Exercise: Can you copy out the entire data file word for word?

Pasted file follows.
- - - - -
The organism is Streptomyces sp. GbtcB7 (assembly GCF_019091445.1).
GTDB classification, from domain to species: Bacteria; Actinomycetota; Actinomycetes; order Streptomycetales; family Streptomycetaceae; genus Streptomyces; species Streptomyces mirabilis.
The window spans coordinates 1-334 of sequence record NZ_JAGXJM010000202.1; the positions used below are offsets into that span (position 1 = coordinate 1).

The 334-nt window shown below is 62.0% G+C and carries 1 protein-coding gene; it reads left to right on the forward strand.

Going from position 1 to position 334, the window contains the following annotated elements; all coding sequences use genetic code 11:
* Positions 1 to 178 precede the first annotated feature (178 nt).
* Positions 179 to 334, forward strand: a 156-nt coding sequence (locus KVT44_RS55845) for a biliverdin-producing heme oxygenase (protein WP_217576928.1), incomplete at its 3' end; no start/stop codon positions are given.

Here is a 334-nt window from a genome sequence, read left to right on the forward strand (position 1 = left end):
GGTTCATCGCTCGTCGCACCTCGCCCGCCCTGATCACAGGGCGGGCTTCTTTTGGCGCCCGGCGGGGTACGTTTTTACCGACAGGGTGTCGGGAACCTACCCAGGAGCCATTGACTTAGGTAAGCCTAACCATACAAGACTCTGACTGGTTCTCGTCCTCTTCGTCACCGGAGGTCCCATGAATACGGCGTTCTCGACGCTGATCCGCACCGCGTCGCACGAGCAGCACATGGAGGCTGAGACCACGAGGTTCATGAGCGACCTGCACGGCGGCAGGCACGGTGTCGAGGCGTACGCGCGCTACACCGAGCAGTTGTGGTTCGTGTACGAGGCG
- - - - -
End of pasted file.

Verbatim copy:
The organism is Streptomyces sp. GbtcB7 (assembly GCF_019091445.1).
GTDB classification, from domain to species: Bacteria; Actinomycetota; Actinomycetes; order Streptomycetales; family Streptomycetaceae; genus Streptomyces; species Streptomyces mirabilis.
The window spans coordinates 1-334 of sequence record NZ_JAGXJM010000202.1; the positions used below are offsets into that span (position 1 = coordinate 1).

The 334-nt window shown below is 62.0% G+C and carries 1 protein-coding gene; it reads left to right on the forward strand.

Going from position 1 to position 334, the window contains the following annotated elements; all coding sequences use genetic code 11:
* Positions 1 to 178 precede the first annotated feature (178 nt).
* Positions 179 to 334, forward strand: a 156-nt coding sequence (locus KVT44_RS55845) for a biliverdin-producing heme oxygenase (protein WP_217576928.1), incomplete at its 3' end; no start/stop codon positions are given.

Here is a 334-nt window from a genome sequence, read left to right on the forward strand (position 1 = left end):
GGTTCATCGCTCGTCGCACCTCGCCCGCCCTGATCACAGGGCGGGCTTCTTTTGGCGCCCGGCGGGGTACGTTTTTACCGACAGGGTGTCGGGAACCTACCCAGGAGCCATTGACTTAGGTAAGCCTAACCATACAAGACTCTGACTGGTTCTCGTCCTCTTCGTCACCGGAGGTCCCATGAATACGGCGTTCTCGACGCTGATCCGCACCGCGTCGCACGAGCAGCACATGGAGGCTGAGACCACGAGGTTCATGAGCGACCTGCACGGCGGCAGGCACGGTGTCGAGGCGTACGCGCGCTACACCGAGCAGTTGTGGTTCGTGTACGAGGCG